Seventy-nine-year-old Union City High School verification officer (formerly known as truancy officer) Otis Davis sat at his desk in the school’s library in front of a banner with the five linked, trademark Olympic rings beside his photo, which read, “Mr. Davis’ Academic Hall of Fame.”
Below the banner was a photo of six students who recently had won the United States Olympians Tri-States Chapter Annual Achievement Award out of entries from New Jersey, New York, and Connecticut. The top five winners of the tri-state academic/athletic achievement honor were Union City students.
Davis is pleased when students at his school win anything related to the Olympics. He won two gold medals for the United States in 1960 Olympics held in Rome: one for the 400 meter dash, and one for the four by 400 meter relay as anchor.
What makes his achievement even more remarkable is that Davis is black and Native American. In the 1960s, the U.S. was still in the midst of an ongoing civil rights battle.
“People used to say to me, ‘You’re ahead of your time,’ ” Davis said. “And I answered, ‘No, I’m ahead of your time. I started doing this years ago.’”
Students often approach Davis after they “Google [him] or something – is that how they say it?” he said, and they find his website and see all that he has achieved, despite all the adversity.
It is a topic the students can relate to, he said.
“Opportunity is the only thing that gives you the chance,” Davis said. “Both for myself and the kids, the more things you get involved with, the more things you find out you can do – that are legal,” he emphasized with a chuckle.
‘If I can do it, so can you.’
“Sports. That’s all I did,” Davis said of his childhood. “That’s one thing that pulled me through being in a situation like I was in the South.”
Davis was born in Tuscaloosa, Ala., 15 minutes from the then-segregated University of Alabama campus. Even though there were two schools two blocks from his home, he had to go to school “across the tracks” and miles away because they were white schools.
After four years serving his country in the U.S. Air Force, Davis attended the University of Oregon. He played basketball before he decided he’d try his hand (or feet) at track.
The coach at the time was Bill Bowerman, who along with Davis’ teammate, Phil Knight, co-founded Nike.
Davis wore the first pair of Nike sneakers, he said.
At 28, Davis qualified for the Olympics. He ran the 400 meter at the trials held in Palo Alto, C.A. in 46.4 seconds, which earned him the chance to compete.
“It was only natural because I was running real fast,” he said.
Though his time in the Air Force took him many places, he had never been to Rome. As soon as he arrived in the city, he thought, “Boy, when are they gonna fix all these buildings?”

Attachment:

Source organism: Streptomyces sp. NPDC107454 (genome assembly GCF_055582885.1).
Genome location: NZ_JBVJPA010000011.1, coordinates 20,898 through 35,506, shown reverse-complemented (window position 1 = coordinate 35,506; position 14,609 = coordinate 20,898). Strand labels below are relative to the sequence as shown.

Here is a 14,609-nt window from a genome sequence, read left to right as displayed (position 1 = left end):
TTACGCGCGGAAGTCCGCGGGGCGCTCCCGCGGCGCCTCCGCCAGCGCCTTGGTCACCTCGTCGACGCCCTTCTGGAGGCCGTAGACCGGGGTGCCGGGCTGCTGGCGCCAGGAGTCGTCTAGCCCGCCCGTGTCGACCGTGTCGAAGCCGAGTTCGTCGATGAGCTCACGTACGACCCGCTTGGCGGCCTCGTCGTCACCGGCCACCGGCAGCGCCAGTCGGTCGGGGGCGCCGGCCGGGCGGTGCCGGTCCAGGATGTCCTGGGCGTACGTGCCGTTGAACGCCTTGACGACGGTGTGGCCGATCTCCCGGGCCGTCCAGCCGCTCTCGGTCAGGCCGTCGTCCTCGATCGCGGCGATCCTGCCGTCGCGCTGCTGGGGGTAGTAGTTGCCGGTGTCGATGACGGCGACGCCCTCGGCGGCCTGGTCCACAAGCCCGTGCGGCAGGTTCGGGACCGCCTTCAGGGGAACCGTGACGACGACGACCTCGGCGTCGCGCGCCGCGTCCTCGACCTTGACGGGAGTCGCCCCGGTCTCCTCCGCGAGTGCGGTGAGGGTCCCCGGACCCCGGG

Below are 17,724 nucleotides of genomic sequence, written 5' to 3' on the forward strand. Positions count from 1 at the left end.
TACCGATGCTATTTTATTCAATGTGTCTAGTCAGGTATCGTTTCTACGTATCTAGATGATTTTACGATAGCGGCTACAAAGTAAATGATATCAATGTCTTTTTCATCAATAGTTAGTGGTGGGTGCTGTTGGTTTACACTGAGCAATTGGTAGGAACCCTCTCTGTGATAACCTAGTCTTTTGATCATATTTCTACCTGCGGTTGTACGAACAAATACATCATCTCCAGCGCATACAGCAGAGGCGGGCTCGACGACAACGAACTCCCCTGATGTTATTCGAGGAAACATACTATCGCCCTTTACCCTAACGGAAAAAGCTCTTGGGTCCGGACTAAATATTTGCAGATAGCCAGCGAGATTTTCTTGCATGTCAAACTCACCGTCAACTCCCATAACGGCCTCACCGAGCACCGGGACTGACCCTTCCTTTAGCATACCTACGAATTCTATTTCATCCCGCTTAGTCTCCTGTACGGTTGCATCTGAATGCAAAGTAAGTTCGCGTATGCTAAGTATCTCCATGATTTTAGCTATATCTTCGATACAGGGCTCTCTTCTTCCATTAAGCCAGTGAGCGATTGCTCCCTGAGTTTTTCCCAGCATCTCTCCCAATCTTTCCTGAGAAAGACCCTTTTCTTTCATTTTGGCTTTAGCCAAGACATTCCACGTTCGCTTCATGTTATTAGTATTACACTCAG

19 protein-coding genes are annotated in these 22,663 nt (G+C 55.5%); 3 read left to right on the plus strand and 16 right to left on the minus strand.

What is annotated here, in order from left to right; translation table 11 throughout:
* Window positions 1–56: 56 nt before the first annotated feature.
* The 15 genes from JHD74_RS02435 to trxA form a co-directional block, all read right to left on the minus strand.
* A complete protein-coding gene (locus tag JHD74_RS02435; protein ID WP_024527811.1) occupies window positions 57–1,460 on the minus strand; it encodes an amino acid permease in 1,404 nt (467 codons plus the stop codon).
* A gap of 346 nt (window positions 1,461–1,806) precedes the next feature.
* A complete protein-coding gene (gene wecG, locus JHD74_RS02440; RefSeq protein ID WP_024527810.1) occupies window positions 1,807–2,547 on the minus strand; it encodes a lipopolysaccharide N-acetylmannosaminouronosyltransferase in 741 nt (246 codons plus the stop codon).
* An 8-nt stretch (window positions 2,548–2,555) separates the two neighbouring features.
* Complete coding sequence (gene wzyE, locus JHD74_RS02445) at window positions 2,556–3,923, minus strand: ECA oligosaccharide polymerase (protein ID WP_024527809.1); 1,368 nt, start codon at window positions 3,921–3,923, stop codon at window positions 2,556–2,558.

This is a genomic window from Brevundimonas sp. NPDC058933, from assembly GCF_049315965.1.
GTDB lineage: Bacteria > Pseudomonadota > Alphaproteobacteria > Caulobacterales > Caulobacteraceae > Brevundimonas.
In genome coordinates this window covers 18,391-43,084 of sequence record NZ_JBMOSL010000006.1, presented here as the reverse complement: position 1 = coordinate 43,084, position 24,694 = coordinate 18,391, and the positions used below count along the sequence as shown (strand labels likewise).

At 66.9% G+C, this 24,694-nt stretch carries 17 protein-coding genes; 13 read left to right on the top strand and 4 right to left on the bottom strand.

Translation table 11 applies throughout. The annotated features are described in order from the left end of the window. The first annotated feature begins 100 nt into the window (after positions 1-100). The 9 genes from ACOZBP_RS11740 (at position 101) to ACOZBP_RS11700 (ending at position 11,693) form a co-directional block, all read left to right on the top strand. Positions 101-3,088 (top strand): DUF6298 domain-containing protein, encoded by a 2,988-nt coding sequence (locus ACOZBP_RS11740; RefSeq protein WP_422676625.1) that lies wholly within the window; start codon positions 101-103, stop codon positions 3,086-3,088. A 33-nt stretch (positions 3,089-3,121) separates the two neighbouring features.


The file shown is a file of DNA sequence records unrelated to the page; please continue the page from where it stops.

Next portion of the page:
In addition to earning his county two gold medals, Davis also met boxer Muhammad Ali.
“Boy, you think I talk a lot, but I couldn’t get a word in with him. And since he’s a boxer and I’m a runner, I couldn’t really argue with that,” Davis chuckled. “We just kind of gelled.”
“Take it from me: it’s not too late to be great.” – Otis Davis
Athlete Earl Young, who placed sixth in the same 1960 Olympic race as Davis ran in, landed on the cover of Sports Illustrated the following year.
“I felt like they already forgot about me. I know fame is fleeting,” Davis said, “but it was also a different time back then as far as ethnic acceptability.”
So Davis asked Bowerman to enter him in 1961 U.S. Nationals held at Randall’s Island in New York. to prove he was still viable. By then, he was 29, but he won.
“I tell you the truth; I couldn’t sleep after the race, because the veins in my arms and legs just stood up,” Davis said. “I put everything I could from a mental aspect into it, but it takes the mind and body. And I succeeded.”
‘I’m not just some guy who can run’
Davis received his degree in physical education from the University of Oregon and taught for many years until he became the athletic director at McGuire air force base in New Jersey in 1989.
He eventually decided that he wanted to get back into civilian life, so he moved to Jersey City in 1993 to get closer to New York City because, as he said, “That’s where all the things happen.”
He taught various after-school programs for gifted students, and 10 years ago he entered the Union City school district as a verification officer. Davis began to organize after school football and basketball programs, and eventually began to work exclusively with the high school’s special needs students.
“I didn’t know where I would end up,” Davis explained. “It all worked out pretty good, but I’m still working on it because I want to get my book out and do some speaking engagements to encourage other people to not give up.”
As president of the U.S. Olympians Tri-State Chapter, he mentors students at UC high school to be the best that they can be, in every aspect of life; not just sports.
Principal John Bennetti helped fund the cost to transport the parents and students who won the competition in November to and from the awards ceremony held in New York City, since the organization is non-profit. The students’ photo hangs proudly on his wall of fame.
Davis has many more plans in the works for how to keep kids going strong, despite the odds.
“I want to give people the word’s-eye view of where I am now and what I’d like to do,” he said. “Take it from me: it’s not too late to be great.”
For more information on the U.S. Olympians Tri-States Chapter Annual Achievement Awards, call (201) 392-8448. For more information on Davis, visit his website at www.otisdavisolympian.com.
Gennarose Pope may be reached at email@example.com.